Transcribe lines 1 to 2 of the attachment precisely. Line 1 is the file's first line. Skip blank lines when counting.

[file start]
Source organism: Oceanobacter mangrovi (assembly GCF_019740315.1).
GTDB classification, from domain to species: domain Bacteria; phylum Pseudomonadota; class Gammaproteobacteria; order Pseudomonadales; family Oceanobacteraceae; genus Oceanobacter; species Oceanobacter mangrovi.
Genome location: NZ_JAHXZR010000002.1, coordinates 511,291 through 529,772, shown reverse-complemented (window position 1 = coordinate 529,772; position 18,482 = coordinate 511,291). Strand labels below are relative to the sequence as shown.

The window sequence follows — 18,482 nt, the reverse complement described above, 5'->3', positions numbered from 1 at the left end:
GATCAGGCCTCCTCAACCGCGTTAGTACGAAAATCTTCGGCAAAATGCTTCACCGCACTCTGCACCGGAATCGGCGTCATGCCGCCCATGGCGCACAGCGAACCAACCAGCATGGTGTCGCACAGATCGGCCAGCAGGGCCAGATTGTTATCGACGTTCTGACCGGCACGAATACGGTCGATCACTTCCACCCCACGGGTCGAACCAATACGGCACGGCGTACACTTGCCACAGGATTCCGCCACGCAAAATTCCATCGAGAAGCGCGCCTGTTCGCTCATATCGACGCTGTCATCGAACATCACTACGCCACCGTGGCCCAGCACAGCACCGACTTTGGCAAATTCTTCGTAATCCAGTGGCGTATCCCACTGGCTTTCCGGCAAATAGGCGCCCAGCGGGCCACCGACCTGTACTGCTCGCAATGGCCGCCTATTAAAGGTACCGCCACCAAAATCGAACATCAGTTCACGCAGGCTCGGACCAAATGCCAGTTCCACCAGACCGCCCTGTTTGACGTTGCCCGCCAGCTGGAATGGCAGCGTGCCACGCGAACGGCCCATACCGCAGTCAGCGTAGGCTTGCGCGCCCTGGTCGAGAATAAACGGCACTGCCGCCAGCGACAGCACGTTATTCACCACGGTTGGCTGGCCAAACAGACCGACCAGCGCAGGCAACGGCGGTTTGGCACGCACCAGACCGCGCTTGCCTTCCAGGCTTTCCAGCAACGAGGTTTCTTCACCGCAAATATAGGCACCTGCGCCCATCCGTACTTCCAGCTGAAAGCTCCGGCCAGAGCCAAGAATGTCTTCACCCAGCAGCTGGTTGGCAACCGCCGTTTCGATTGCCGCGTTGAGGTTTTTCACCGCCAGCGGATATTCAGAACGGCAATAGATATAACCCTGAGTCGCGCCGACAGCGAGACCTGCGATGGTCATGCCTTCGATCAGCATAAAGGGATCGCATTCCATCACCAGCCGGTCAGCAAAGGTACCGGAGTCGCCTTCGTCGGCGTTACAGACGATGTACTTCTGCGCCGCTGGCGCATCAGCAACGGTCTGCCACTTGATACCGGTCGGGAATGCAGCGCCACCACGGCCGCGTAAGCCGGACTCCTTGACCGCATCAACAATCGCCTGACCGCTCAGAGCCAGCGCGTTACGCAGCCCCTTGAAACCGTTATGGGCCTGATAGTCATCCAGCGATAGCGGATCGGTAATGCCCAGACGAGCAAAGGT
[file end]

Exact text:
Source organism: Oceanobacter mangrovi (assembly GCF_019740315.1).
GTDB classification, from domain to species: domain Bacteria; phylum Pseudomonadota; class Gammaproteobacteria; order Pseudomonadales; family Oceanobacteraceae; genus Oceanobacter; species Oceanobacter mangrovi.